- Diet, vitamins and supplements actually have very little impact on your sperm count but an acute viral illness, trauma, or a childhood operation for undescended testes or hernias of the groin can.
- Just because you’ve had children before, this doesn’t mean you’ve always got good swimmers! The quality of your sperm may have changed since.
What's involved in a semen analysis?
Semen analysis is the first step and the most important male fertility test. It’s relatively cheap and simple and can tell us a lot about your fertility. Every week in Queensland over 100 men play their part and have their sperm tested.
Below you'll see a comprehensive list of the steps involved in getting a semen analysis. But you should know upfront that it's as simple as this:
- Masturbate into a container – you can even do it at home
- You or your partner drops the sample off at our clinic
What could be easier? Below is the step-by-step guide....
Step 1: Get a test request form
If you are a patient with us, your fertility specialist will provide a request form – or you can ask your GP to refer you for a semen analysis.
Step 2: Produce a semen sample
You will be required to produce a semen sample by masturbation, after at least three days abstinence from sexual activity. You should collect the entire ejaculated amount in a clean, dry container (provided by your Fertility Specialist or GP) and you or your partner needs to bring it to us within one hour.
If you prefer, you can produce the sample in a private room at one of our clinics.
Step 3: Semen analysis in a laboratory
Our Andrology scientists then assess the semen. They analyse and measure the number of sperm, their ability to move, their size and shape, and the volume and consistency of the ejaculated sample.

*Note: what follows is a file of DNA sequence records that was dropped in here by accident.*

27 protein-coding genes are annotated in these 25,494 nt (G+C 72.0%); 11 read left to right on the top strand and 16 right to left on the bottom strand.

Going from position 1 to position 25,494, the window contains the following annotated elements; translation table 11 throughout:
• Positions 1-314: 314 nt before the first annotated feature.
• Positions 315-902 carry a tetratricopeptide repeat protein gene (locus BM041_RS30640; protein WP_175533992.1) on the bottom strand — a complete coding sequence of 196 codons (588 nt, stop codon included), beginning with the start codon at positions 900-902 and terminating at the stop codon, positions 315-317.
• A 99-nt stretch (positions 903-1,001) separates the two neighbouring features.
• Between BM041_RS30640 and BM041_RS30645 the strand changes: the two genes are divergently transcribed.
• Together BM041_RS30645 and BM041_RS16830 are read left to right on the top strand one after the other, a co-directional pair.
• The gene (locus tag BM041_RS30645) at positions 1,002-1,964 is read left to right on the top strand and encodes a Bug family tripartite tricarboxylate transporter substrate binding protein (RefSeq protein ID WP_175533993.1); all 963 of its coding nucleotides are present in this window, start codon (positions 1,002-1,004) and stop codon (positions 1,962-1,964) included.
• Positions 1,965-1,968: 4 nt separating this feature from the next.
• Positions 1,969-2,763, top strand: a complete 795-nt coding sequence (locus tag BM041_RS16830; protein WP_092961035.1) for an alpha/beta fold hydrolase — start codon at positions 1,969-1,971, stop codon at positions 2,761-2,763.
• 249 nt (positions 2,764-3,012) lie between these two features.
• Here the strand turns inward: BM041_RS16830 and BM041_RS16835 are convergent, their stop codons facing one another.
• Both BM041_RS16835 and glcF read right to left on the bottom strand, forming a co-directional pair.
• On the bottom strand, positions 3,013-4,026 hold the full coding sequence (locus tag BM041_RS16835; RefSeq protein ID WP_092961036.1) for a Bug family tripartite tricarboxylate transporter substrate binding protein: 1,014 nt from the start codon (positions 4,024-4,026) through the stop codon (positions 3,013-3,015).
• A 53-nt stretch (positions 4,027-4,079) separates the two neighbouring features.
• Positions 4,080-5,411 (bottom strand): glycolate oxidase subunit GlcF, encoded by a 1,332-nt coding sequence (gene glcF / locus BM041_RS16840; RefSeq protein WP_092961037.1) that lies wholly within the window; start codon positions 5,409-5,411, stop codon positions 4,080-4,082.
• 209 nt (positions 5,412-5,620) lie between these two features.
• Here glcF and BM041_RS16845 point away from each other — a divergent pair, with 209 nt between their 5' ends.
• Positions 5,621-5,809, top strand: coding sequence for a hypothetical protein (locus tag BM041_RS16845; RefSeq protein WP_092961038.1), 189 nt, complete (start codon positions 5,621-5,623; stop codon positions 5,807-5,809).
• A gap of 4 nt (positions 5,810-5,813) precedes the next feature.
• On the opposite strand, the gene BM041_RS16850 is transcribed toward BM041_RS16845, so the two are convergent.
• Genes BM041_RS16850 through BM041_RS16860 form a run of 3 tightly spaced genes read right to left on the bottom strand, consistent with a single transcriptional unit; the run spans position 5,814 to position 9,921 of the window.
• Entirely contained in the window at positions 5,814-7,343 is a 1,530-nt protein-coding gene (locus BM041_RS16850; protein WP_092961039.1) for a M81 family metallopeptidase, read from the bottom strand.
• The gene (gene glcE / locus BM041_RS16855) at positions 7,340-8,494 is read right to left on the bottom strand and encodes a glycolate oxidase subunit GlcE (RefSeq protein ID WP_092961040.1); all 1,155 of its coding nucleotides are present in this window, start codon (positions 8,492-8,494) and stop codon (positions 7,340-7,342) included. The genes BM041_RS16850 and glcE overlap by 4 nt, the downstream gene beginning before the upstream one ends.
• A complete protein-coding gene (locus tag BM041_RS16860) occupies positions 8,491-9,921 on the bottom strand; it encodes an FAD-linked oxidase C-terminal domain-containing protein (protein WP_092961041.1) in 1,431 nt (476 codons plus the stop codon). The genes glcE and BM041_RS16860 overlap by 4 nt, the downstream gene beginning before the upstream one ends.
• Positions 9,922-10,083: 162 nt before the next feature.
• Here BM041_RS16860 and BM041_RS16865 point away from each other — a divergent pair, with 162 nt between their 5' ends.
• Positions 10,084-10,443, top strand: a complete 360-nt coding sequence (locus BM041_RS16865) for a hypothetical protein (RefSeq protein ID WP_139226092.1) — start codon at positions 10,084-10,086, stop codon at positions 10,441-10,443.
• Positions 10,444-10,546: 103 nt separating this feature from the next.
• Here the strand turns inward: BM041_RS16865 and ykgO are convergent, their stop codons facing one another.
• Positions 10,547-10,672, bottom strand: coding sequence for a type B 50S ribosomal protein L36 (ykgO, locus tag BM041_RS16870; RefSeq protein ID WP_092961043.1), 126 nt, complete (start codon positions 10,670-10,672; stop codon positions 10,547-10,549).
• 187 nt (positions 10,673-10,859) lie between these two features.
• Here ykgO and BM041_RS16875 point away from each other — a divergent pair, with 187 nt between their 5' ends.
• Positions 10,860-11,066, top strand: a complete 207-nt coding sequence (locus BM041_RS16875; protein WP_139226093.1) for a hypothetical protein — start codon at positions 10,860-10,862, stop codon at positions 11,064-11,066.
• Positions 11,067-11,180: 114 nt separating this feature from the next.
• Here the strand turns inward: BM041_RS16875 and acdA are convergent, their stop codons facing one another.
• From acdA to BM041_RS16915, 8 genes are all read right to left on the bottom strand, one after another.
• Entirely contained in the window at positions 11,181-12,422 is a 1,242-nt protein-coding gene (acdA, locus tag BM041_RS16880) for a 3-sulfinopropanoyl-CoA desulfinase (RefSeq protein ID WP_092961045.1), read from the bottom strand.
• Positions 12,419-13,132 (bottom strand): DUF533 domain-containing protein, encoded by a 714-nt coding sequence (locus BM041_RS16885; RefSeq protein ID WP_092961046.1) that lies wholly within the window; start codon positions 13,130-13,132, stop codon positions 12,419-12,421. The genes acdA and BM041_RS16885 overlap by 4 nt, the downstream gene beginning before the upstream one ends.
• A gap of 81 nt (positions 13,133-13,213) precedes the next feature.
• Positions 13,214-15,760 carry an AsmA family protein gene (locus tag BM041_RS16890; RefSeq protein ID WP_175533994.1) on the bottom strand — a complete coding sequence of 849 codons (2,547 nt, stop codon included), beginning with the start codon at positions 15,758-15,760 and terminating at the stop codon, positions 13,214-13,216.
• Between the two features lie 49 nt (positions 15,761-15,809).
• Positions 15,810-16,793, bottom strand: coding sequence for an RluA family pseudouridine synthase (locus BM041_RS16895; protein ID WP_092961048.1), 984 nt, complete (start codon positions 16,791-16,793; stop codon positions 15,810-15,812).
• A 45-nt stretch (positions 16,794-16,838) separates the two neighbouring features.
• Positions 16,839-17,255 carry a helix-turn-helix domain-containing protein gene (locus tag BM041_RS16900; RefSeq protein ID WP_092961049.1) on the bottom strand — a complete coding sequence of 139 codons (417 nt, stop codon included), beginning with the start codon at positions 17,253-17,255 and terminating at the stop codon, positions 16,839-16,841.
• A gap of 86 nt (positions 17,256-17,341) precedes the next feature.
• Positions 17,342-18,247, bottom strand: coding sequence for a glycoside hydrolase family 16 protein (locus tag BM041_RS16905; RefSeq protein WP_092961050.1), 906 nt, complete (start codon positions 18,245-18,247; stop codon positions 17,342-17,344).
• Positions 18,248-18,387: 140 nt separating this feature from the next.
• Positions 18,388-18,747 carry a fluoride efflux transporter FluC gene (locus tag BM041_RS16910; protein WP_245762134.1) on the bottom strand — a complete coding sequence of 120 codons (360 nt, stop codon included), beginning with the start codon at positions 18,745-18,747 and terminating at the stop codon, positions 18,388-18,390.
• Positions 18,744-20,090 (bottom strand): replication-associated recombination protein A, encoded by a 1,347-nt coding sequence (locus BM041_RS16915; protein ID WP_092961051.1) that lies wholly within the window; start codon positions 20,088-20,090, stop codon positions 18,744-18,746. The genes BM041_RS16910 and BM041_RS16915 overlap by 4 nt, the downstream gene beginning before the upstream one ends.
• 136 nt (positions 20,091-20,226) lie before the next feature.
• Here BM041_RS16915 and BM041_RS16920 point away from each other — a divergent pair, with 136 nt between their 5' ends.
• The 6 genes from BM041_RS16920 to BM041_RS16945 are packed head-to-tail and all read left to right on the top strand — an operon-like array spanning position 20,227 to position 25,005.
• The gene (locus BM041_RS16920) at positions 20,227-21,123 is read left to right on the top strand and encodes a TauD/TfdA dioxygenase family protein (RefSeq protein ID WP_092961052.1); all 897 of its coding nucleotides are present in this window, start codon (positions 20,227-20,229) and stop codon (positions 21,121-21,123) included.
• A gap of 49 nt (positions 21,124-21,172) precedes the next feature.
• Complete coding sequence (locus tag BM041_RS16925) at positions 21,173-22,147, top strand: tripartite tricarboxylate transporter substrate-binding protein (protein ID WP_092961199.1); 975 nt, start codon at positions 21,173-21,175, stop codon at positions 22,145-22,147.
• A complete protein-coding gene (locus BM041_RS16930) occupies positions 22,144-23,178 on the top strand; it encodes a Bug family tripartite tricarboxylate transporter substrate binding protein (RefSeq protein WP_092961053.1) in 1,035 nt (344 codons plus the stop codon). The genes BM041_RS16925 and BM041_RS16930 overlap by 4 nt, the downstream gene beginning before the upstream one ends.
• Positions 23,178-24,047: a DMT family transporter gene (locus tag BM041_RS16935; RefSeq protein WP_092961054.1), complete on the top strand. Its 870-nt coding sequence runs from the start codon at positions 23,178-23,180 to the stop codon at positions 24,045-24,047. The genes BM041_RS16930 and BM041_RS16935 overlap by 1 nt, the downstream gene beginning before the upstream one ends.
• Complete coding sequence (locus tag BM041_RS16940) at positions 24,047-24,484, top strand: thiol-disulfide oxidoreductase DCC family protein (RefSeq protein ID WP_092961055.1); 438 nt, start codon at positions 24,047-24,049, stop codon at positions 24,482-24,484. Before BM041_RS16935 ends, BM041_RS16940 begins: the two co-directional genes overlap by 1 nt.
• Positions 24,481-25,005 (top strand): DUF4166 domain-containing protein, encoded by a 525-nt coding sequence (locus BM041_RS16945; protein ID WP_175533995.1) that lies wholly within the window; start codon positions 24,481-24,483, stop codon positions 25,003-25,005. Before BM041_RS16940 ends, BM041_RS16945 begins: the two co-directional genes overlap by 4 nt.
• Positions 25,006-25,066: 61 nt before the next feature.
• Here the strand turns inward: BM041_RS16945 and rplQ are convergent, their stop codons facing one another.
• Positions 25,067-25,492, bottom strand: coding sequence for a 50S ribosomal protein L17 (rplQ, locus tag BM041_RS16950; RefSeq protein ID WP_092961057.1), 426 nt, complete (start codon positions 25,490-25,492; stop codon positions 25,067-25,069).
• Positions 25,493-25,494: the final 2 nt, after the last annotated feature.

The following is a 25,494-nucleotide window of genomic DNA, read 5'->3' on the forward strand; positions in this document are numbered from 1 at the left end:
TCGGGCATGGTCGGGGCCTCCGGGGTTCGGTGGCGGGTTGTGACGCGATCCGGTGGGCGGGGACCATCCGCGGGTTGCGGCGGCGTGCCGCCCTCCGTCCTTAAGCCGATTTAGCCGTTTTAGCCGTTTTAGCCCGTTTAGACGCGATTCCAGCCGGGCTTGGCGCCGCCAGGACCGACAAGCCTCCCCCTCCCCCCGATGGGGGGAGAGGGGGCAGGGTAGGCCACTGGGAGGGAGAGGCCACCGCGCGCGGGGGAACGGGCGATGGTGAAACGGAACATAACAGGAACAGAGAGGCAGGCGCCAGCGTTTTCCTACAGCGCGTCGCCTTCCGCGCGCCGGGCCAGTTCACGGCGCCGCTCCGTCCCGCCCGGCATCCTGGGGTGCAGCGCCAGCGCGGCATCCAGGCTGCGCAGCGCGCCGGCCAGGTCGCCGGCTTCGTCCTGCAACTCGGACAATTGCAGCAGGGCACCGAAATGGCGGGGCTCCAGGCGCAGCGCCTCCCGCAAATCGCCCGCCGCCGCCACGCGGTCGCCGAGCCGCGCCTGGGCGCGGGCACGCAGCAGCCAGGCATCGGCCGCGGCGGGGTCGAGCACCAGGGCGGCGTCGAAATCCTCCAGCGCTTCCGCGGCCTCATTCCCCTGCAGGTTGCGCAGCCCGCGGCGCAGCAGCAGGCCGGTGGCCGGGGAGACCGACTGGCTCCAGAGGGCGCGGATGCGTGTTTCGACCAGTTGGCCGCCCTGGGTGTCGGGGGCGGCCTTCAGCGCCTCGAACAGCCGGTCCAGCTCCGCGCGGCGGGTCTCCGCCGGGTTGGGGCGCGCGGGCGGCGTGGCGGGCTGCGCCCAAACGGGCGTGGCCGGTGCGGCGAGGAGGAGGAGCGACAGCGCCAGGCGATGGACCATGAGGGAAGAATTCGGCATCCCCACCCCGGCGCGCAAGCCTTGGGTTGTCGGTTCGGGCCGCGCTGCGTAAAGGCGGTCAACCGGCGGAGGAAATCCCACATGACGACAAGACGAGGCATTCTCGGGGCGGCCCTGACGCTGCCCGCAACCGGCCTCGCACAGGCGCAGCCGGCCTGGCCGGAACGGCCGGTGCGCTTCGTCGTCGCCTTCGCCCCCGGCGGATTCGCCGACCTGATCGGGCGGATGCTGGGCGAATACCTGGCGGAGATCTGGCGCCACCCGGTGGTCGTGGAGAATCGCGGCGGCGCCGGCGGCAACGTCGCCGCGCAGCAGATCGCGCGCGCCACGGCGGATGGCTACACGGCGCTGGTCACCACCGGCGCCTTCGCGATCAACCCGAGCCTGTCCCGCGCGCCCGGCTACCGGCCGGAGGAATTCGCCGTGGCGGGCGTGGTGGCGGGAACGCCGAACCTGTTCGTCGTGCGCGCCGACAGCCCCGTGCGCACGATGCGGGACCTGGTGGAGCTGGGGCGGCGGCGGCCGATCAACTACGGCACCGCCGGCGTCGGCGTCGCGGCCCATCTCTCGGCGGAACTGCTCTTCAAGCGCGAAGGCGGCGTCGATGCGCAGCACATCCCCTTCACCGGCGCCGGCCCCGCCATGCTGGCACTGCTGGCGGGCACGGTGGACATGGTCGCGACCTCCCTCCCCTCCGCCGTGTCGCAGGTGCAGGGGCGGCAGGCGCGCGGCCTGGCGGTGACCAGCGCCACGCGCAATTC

A normal sperm count is at least 15 million sperm per ml, with at least half showing good forward motility. If they find abnormalities, they usually do more tests to identify the nature and degree of any problems.
Step 4: Explanation of your results
Your Specialist or GP will then explain your test results to you. The good news is that sperm have a lifecycle of 72 days, so even if your results indicate that there may be problems with your sperm, you may be able to improve this with diet and lifestyle changes.
Most common causes of male infertility are easily diagnosed and can be treated or overcome to help a couple conceive.
Which medical conditions can affect male fertility?
Some men may have an inherited condition (like Cystic Fibrosis), that affects their fertility while others may have hormonal imbalances or an obstructed pathway.
Male reproductive health is also affected by age. After the age of 40, a greater number of DNA abnormalities occur in sperm.
Interesting sperm facts
- Testicles function best at 35 degrees which is why they sit just outside the human body
- A typical man produces 50 million sperm per ejaculation, but with the help of advanced reproductive technologies such as ICSI, you need only one to fertilise the egg
- The journey the sperm takes to the egg, once it’s arrived in the womb, is the equivalent of a man swimming 6km